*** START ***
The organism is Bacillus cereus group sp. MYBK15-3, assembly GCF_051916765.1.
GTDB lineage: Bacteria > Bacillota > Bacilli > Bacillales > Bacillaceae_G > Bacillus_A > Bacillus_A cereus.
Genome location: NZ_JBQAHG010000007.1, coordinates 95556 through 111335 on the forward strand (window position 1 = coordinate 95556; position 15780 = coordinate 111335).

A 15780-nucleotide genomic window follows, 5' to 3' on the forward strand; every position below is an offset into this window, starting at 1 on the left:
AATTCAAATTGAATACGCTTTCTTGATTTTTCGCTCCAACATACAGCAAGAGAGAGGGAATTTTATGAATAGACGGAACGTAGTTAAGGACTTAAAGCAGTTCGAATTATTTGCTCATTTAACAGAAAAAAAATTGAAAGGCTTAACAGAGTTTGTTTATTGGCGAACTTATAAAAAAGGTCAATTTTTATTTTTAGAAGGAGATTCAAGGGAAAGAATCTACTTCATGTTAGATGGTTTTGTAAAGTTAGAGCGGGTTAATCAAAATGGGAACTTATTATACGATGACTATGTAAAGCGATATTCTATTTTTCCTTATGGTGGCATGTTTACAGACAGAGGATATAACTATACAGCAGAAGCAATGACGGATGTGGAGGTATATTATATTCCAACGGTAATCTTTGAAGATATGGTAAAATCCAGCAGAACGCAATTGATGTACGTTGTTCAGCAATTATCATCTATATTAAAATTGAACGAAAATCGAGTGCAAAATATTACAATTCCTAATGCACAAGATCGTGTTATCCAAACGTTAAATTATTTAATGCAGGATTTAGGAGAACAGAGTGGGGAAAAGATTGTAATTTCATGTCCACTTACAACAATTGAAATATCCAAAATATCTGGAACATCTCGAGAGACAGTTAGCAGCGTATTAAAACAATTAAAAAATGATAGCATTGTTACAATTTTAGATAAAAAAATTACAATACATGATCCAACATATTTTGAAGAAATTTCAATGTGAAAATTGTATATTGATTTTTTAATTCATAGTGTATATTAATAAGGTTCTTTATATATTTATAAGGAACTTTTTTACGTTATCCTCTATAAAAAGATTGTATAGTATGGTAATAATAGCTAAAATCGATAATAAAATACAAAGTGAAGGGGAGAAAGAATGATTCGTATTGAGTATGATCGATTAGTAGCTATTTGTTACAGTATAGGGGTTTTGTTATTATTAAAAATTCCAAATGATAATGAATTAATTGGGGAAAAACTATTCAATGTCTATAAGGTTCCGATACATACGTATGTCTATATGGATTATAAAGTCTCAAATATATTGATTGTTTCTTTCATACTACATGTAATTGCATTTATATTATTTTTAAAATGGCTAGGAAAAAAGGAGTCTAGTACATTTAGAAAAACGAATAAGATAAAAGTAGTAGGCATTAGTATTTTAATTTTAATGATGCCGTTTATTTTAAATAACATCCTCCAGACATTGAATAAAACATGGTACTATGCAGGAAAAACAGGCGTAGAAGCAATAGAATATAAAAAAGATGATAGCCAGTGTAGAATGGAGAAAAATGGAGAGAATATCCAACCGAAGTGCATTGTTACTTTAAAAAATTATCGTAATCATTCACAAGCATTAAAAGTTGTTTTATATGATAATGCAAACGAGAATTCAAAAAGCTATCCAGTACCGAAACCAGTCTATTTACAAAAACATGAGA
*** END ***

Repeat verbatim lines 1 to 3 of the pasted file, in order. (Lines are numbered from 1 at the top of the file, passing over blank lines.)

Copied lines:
The organism is Bacillus cereus group sp. MYBK15-3, assembly GCF_051916765.1.
GTDB lineage: Bacteria > Bacillota > Bacilli > Bacillales > Bacillaceae_G > Bacillus_A > Bacillus_A cereus.
Genome location: NZ_JBQAHG010000007.1, coordinates 95556 through 111335 on the forward strand (window position 1 = coordinate 95556; position 15780 = coordinate 111335).